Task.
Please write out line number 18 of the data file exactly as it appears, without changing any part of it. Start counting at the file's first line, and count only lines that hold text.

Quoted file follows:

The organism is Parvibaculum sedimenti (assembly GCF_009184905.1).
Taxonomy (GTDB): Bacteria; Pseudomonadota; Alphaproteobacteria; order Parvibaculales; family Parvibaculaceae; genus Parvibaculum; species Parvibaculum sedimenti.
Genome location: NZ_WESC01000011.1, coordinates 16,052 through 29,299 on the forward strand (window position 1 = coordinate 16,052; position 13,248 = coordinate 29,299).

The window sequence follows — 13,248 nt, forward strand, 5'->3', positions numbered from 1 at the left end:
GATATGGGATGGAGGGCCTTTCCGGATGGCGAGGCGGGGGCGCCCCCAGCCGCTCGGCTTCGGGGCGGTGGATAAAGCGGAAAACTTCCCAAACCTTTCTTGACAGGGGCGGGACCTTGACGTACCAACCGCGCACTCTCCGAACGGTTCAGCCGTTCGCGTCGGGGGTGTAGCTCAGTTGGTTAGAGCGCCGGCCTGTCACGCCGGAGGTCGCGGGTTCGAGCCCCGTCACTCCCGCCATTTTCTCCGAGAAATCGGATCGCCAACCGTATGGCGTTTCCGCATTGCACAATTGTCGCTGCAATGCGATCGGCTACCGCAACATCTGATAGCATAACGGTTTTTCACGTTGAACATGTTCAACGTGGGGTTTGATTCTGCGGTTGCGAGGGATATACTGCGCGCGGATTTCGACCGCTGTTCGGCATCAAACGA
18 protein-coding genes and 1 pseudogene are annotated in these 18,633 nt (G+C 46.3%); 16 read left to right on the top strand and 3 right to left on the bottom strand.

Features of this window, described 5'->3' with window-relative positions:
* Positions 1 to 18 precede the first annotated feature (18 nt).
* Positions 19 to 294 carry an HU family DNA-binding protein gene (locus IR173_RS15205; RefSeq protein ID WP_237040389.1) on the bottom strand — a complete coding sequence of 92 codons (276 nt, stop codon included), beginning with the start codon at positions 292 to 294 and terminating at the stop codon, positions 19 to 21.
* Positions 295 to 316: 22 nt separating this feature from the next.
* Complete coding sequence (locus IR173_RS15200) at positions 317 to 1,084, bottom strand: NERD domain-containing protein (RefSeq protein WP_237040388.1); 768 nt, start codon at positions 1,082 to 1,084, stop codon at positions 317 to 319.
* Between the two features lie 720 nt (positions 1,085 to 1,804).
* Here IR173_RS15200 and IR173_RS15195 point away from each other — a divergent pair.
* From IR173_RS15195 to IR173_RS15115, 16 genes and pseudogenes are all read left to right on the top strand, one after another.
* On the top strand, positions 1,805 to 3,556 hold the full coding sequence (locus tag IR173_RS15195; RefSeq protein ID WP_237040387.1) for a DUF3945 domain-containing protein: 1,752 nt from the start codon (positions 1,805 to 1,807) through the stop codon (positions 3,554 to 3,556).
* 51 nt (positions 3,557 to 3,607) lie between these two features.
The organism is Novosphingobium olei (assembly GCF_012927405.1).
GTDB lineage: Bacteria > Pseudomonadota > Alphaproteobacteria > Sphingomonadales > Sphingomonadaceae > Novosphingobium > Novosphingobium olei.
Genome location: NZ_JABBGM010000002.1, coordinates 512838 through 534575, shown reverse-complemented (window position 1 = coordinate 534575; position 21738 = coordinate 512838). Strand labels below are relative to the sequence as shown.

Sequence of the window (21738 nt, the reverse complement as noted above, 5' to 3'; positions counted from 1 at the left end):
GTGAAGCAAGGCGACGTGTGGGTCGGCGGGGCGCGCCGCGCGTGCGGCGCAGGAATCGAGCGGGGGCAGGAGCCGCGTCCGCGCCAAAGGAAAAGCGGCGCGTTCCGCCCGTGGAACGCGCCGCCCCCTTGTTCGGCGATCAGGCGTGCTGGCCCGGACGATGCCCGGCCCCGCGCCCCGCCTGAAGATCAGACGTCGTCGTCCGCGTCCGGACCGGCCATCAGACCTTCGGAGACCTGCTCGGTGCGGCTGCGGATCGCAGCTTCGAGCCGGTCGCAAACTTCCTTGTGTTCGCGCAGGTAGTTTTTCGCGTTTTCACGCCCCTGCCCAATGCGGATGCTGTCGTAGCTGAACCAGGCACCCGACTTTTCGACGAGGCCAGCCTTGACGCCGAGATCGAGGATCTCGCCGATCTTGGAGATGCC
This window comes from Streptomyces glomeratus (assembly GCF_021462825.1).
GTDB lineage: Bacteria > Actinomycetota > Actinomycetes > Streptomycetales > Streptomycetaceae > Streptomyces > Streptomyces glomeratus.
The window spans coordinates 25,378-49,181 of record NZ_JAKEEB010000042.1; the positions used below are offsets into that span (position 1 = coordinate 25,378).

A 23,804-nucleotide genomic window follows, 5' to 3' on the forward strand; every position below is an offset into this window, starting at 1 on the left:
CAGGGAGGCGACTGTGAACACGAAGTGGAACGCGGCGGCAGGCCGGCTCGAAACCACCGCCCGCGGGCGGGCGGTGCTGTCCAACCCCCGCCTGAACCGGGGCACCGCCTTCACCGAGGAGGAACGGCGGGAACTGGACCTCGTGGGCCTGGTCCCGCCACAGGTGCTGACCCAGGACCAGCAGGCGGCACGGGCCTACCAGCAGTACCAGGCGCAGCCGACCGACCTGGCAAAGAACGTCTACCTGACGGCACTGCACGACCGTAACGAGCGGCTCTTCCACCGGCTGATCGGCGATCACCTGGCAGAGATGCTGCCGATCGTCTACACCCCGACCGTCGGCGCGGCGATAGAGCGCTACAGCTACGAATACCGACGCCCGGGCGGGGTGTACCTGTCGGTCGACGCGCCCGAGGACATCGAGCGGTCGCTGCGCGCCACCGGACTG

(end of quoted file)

GTDB lineage: Bacteria > Pseudomonadota > Alphaproteobacteria > Sphingomonadales > Sphingomonadaceae > Novosphingobium > Novosphingobium olei.